Groenendaal's drive and determination surely rubbed off on his team of 15 riders if their 15 wins accumulated so far is any indication. Leading the team are professional riders Reza Hormes-Ravenstijn and Eddy van Ijzendoorn. For over 15 years, former Netherlands National Champion Hormes-Ravenstijn has steadily placed in the top ten at the highest level of competition such as World Cups and World Championships.

On the men's side, Van Ijzendoorn has been a rider to watch on the European cross scene since his third place in the Junior category at 2003 World Championships in Monopoli, Italy. Since riding with the elites, this 26-year-old has placed top ten in numerous events and won his first pro race two years ago at GP Richard Groenendaal in St. Michielsgestel, Netherlands.

With a new title sponsor, the riders definitely feel it gives them a boost in the races. Hormes-Ravenstijn exclaims, "I am very enthusiastic to race for Orange Babies because it's a good aim. I'm a mother of a healthy boy, so I cannot even imagine being in the African mother's situation where she has HIV yet no access to medications and can therefore be sure she will pass the virus onto her unborn child. I also know the history of Frank so I feel so connected to this cause. For these reasons I also donate directly to Orange Babies every month. And in turn, riding for such an organization motivates me a lot to do my utmost this season - it gives me inspiration to do more."

Van Ijzendoorn adds, "It's very special to ride for and possibly help such an organization. The people see the name on our jerseys, look them up on internet and hopefully give money to them."

In addition to these two riders, Orange Babies is home to a very strong collection of up-and-coming riders. Of the seven juniors named to represent The Netherlands at the last World Cup held on November 26 in Koksijde, Belgium, four of them are from Orange Babies. They are Pjotr van Beek, Tim Ariesen, Erik Kramer, and Bjorn van der Heijden.

The other impressive riders on the team are: Patrick van Leeuwen, Belgian Elite (without contract) Champion Stijn Huys, Roy van Heeswijk, Twan van den Brand, Kobus Hereijgers, Lana Verbene, Jasper van Dijk, Douwe Verbene, and Tom Schaft.

As for the masters category, Groenendaal has that personally covered. "Even though I only race a few cyclocross events every winter, I try to be as good as possible. In the last few races I placed second four times in my age category."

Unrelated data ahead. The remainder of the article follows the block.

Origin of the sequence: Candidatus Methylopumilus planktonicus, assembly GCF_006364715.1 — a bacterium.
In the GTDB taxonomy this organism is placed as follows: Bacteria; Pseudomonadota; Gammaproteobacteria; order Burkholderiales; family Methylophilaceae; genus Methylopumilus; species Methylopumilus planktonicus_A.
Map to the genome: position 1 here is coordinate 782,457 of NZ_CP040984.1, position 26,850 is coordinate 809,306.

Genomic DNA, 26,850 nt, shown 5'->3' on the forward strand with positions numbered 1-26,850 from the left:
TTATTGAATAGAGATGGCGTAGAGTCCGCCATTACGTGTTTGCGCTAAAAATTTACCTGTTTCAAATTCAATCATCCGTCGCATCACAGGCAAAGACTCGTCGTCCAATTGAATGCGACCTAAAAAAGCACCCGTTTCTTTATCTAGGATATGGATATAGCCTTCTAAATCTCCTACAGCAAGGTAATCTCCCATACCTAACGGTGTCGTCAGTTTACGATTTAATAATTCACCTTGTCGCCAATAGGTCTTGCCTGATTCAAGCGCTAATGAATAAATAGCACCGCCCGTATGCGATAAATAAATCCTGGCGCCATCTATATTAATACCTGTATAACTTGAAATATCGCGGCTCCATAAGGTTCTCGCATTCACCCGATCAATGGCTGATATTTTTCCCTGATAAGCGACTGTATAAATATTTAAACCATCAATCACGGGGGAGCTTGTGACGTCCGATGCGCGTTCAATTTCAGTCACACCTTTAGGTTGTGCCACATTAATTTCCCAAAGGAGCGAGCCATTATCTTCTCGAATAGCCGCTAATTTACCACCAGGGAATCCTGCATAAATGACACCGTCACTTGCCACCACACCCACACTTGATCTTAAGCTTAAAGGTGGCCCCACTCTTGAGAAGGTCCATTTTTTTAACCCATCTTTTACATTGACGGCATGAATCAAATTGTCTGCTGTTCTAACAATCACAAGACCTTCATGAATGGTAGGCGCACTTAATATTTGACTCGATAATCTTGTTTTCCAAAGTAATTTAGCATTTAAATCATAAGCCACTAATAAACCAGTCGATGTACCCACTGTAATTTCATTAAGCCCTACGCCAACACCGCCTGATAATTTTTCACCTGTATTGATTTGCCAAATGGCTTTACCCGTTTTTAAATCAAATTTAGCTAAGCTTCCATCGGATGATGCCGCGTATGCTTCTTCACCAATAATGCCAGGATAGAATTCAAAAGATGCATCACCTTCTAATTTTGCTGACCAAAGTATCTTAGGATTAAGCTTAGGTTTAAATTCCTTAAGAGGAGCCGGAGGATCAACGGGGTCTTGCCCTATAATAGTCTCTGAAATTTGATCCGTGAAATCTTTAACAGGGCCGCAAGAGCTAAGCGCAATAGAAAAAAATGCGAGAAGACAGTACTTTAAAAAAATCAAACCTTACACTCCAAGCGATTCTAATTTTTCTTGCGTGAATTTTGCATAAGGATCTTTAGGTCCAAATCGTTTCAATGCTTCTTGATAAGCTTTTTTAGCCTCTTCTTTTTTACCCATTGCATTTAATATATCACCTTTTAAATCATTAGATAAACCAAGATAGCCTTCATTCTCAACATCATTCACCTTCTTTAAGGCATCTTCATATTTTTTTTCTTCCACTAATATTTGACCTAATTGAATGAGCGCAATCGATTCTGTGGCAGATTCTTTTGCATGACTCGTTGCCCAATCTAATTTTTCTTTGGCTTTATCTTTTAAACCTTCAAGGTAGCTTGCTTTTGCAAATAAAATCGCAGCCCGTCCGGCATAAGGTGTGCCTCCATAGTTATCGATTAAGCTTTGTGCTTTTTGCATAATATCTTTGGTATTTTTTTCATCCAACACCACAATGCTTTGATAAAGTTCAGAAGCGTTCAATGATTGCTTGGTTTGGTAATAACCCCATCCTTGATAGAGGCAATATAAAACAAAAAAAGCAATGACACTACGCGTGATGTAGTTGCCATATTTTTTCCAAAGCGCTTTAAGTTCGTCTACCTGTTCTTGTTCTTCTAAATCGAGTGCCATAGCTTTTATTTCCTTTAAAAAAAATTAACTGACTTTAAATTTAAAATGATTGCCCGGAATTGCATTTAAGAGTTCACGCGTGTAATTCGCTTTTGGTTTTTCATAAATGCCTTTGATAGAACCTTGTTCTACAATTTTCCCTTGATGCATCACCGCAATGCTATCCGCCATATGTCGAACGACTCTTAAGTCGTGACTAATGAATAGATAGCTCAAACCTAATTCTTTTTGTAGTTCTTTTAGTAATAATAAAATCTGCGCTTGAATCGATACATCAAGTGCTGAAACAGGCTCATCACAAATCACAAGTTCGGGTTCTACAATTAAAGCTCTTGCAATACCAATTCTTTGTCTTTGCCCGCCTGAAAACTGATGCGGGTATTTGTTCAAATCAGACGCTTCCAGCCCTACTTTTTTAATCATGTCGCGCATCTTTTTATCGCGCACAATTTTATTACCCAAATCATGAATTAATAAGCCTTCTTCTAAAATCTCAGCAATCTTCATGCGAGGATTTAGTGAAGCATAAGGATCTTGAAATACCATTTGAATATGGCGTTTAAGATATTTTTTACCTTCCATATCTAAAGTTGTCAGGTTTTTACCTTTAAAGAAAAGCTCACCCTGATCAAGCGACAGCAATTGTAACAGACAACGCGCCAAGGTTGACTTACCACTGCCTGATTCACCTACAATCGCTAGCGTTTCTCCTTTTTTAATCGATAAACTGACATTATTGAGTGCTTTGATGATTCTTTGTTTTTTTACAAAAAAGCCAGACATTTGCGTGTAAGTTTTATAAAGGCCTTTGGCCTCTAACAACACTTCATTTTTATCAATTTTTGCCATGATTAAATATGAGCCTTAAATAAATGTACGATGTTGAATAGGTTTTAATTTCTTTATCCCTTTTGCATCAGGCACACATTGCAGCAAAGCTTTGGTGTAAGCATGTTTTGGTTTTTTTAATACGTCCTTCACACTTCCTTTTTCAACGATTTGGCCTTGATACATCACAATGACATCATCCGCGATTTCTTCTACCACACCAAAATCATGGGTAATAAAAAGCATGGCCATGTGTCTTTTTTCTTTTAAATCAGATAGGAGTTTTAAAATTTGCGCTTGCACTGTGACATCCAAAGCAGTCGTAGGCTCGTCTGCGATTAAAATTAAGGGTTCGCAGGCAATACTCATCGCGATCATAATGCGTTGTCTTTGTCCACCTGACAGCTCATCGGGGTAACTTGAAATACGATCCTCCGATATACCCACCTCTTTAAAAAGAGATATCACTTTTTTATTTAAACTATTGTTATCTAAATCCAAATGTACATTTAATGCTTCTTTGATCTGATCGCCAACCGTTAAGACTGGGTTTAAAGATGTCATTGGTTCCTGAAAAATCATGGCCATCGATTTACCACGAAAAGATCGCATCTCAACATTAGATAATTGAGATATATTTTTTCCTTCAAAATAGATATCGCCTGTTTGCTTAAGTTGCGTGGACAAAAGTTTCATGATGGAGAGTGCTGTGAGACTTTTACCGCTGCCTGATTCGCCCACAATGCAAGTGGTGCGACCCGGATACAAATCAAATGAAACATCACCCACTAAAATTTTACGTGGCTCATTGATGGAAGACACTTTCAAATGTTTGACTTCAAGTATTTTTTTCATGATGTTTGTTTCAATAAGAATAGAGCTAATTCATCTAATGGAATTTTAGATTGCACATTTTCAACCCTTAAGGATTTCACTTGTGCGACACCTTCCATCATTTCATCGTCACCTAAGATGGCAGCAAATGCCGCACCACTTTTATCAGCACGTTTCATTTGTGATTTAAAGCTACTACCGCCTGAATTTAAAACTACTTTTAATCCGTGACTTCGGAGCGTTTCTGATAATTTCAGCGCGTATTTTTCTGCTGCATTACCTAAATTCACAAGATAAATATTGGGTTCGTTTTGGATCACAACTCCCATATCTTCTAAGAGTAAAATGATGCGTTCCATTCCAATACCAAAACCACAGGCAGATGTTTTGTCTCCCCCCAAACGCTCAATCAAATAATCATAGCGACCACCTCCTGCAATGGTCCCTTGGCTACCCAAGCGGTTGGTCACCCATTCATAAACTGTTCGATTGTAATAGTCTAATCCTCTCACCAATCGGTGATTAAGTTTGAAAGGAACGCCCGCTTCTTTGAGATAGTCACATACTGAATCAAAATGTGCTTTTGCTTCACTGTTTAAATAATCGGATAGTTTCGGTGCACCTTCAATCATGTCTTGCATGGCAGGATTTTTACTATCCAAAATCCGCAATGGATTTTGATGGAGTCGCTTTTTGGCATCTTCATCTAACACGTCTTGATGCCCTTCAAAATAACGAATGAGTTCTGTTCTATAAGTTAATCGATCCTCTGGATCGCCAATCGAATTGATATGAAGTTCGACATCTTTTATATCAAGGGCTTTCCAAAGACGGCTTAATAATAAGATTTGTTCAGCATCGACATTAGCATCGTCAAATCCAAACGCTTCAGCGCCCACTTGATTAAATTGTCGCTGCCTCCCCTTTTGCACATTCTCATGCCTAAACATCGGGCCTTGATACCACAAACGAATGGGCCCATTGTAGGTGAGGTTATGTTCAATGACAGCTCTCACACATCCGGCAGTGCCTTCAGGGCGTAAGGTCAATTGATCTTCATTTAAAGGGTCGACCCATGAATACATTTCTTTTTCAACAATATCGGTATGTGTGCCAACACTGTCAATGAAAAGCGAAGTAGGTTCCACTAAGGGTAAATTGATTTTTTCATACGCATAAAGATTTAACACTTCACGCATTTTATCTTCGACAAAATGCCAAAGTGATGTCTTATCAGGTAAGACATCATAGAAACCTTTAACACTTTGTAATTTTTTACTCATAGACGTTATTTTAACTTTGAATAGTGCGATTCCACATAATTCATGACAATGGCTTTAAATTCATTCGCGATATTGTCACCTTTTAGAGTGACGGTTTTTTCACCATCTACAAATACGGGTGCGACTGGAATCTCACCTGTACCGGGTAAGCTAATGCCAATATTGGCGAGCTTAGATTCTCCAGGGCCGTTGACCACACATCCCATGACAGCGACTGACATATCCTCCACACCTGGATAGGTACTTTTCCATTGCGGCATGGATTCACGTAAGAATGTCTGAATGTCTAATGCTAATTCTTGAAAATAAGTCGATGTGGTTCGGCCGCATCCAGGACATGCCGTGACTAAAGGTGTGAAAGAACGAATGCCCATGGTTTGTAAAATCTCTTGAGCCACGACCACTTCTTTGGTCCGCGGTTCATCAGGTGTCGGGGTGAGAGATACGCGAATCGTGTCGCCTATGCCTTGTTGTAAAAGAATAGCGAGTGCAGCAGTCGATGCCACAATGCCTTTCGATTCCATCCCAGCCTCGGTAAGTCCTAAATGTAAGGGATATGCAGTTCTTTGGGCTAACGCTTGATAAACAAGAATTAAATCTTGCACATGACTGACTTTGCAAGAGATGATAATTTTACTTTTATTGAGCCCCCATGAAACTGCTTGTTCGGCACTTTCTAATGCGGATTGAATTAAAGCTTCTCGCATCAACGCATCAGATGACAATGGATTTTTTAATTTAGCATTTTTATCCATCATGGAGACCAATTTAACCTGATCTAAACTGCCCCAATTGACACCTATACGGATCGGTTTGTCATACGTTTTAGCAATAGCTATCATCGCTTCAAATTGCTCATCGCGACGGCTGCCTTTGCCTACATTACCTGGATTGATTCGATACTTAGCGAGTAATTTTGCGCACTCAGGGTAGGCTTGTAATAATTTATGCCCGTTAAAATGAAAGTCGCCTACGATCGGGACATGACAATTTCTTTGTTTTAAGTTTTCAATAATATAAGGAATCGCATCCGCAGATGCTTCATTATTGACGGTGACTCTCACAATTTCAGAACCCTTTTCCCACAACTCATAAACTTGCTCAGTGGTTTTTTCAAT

Looking to the future, Team Orange Babies has some ideas for increasing publicity for their non-profit sponsor. Their first plan is to include more fundraising activities to their calendar. One such event is a mountain bike ride in Africa to visit the areas supported by Orange Babies. Another is to host a road cycling event open to everyone.

Groenendaal's hopes are that these fundraising events will not only increase donations to Orange Babies but also increase visibility for his team so that he may be able to secure more sponsors. "With more money, we can really grow the team and make more publicity for Orange Babies. If there are more sponsors who want to join us in the way we do it now, they are very welcome. I've noticed that the sponsors find it an excellent idea to back such a good cause because even their employees get a kick out of it and support the money spent on that team."

After seven years of managing a cycling team, Groenendaal admits to bouts of burnout. "Naturally there are moments where I feel like I've simply had enough – where I'm tired and I start to think it's time to do something else with my time. But now with Orange Babies as a sponsor, I feel it gives me a little lift when I need it most. On those times when I want to give up, I think - hey Frank, you're tired but there are women out there who are pregnant without support of family or friends – they're on their own and have nowhere to turn. Do it for them."

And for at least the next three years, he will continue to do it for them as the team's sponsor contracts continue through 2014.

For more info on the team, visit:

For more info on Orange Babies, visit: